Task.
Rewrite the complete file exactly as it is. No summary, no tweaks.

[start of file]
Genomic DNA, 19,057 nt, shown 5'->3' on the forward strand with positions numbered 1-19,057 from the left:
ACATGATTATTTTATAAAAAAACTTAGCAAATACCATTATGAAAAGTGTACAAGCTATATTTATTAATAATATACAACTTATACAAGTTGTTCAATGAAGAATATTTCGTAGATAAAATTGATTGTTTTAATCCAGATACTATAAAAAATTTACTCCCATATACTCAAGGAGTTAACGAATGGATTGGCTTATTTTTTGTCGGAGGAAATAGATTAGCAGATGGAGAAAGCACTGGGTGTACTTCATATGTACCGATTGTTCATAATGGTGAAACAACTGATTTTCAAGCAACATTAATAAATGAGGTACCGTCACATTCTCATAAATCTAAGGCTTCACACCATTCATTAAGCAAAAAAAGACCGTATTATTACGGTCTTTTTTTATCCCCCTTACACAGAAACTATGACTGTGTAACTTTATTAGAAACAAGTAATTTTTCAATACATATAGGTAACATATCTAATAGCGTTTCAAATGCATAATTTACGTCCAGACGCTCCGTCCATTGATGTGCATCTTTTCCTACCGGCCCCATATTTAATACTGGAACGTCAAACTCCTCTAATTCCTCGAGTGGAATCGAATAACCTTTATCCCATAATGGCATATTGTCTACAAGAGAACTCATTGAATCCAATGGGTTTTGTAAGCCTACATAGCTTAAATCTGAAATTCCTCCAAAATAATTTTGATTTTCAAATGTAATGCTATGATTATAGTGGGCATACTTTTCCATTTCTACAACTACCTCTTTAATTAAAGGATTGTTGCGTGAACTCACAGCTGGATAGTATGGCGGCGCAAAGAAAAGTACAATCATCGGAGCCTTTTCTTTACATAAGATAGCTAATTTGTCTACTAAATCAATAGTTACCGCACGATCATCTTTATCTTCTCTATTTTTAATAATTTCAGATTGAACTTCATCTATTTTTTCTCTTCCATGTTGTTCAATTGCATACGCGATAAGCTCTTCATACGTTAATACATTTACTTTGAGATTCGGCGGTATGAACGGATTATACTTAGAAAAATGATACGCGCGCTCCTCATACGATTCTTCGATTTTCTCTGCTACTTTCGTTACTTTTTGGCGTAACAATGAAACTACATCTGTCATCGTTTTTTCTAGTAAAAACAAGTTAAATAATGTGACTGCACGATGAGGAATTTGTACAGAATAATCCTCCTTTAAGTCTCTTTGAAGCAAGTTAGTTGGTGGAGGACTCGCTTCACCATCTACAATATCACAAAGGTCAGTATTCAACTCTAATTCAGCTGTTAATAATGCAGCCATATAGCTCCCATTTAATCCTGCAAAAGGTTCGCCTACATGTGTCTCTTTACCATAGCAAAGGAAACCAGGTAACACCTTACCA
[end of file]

Genomic DNA, 19,057 nt, shown 5'->3' on the forward strand with positions numbered 1-19,057 from the left:
ACATGATTATTTTATAAAAAAACTTAGCAAATACCATTATGAAAAGTGTACAAGCTATATTTATTAATAATATACAACTTATACAAGTTGTTCAATGAAGAATATTTCGTAGATAAAATTGATTGTTTTAATCCAGATACTATAAAAAATTTACTCCCATATACTCAAGGAGTTAACGAATGGATTGGCTTATTTTTTGTCGGAGGAAATAGATTAGCAGATGGAGAAAGCACTGGGTGTACTTCATATGTACCGATTGTTCATAATGGTGAAACAACTGATTTTCAAGCAACATTAATAAATGAGGTACCGTCACATTCTCATAAATCTAAGGCTTCACACCATTCATTAAGCAAAAAAAGACCGTATTATTACGGTCTTTTTTTATCCCCCTTACACAGAAACTATGACTGTGTAACTTTATTAGAAACAAGTAATTTTTCAATACATATAGGTAACATATCTAATAGCGTTTCAAATGCATAATTTACGTCCAGACGCTCCGTCCATTGATGTGCATCTTTTCCTACCGGCCCCATATTTAATACTGGAACGTCAAACTCCTCTAATTCCTCGAGTGGAATCGAATAACCTTTATCCCATAATGGCATATTGTCTACAAGAGAACTCATTGAATCCAATGGGTTTTGTAAGCCTACATAGCTTAAATCTGAAATTCCTCCAAAATAATTTTGATTTTCAAATGTAATGCTATGATTATAGTGGGCATACTTTTCCATTTCTACAACTACCTCTTTAATTAAAGGATTGTTGCGTGAACTCACAGCTGGATAGTATGGCGGCGCAAAGAAAAGTACAATCATCGGAGCCTTTTCTTTACATAAGATAGCTAATTTGTCTACTAAATCAATAGTTACCGCACGATCATCTTTATCTTCTCTATTTTTAATAATTTCAGATTGAACTTCATCTATTTTTTCTCTTCCATGTTGTTCAATTGCATACGCGATAAGCTCTTCATACGTTAATACATTTACTTTGAGATTCGGCGGTATGAACGGATTATACTTAGAAAAATGATACGCGCGCTCCTCATACGATTCTTCGATTTTCTCTGCTACTTTCGTTACTTTTTGGCGTAACAATGAAACTACATCTGTCATCGTTTTTTCTAGTAAAAACAAGTTAAATAATGTGACTGCACGATGAGGAATTTGTACAGAATAATCCTCCTTTAAGTCTCTTTGAAGCAAGTTAGTTGGTGGAGGACTCGCTTCACCATCTACAATATCACAAAGGTCAGTATTCAACTCTAATTCAGCTGTTAATAATGCAGCCATATAGCTCCCATTTAATCCTGCAAAAGGTTCGCCTACATGTGTCTCTTTACCATAGCAAAGGAAACCAGGTAACACCTTACCA